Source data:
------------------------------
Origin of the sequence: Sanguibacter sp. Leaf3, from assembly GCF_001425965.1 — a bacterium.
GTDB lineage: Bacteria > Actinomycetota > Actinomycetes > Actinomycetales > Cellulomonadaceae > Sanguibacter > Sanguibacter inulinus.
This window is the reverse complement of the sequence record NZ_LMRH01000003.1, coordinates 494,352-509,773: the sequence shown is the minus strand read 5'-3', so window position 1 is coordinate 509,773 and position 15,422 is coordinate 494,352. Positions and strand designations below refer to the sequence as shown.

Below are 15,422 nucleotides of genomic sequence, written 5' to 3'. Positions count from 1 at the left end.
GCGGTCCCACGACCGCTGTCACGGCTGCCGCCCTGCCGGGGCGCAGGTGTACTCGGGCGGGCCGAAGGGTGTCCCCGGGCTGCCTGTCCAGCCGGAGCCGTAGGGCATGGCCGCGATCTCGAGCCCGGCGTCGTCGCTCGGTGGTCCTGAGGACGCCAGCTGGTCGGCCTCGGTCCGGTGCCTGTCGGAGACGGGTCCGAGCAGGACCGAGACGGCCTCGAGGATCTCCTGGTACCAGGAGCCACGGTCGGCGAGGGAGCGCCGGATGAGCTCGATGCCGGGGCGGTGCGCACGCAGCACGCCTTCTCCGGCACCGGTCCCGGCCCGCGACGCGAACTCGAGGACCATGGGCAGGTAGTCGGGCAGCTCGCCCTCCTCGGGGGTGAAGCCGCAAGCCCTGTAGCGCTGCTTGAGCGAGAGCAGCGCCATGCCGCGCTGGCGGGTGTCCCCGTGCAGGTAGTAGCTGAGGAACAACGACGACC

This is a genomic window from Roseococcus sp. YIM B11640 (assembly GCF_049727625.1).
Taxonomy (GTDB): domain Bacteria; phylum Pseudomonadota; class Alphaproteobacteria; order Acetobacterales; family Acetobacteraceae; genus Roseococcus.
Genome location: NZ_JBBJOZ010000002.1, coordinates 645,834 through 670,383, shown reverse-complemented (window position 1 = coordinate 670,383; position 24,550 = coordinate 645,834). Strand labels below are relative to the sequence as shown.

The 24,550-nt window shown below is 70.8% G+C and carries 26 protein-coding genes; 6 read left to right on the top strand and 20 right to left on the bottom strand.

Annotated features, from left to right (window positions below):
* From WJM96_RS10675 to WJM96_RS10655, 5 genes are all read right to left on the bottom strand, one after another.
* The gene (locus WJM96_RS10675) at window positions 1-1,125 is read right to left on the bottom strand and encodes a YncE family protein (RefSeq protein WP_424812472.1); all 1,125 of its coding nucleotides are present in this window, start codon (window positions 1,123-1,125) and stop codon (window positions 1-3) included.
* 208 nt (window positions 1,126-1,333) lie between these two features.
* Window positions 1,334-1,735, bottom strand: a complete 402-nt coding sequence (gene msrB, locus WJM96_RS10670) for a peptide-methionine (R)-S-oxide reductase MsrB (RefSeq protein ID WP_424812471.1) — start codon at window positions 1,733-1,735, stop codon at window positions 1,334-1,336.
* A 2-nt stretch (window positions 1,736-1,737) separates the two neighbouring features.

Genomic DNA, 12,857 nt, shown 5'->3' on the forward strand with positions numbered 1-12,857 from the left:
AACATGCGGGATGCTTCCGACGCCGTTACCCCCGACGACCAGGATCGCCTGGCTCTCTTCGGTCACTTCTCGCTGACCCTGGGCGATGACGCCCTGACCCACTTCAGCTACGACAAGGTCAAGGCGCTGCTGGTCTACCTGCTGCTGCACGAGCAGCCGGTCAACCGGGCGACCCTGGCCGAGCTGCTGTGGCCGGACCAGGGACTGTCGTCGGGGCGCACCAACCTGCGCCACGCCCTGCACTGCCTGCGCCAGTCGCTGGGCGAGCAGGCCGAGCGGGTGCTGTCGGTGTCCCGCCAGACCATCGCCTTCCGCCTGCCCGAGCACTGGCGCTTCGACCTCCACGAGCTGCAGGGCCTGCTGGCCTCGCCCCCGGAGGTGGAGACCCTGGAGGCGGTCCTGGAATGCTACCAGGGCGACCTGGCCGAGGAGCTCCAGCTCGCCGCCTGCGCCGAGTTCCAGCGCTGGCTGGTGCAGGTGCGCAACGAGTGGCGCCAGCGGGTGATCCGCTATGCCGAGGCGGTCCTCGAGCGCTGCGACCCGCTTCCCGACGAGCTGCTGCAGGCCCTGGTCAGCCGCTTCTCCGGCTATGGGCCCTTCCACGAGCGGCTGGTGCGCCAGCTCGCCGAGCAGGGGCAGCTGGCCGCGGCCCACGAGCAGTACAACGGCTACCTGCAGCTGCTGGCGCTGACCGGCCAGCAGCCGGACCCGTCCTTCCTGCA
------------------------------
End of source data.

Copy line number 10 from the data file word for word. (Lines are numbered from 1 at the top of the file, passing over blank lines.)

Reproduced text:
Annotated features, from left to right (window positions below):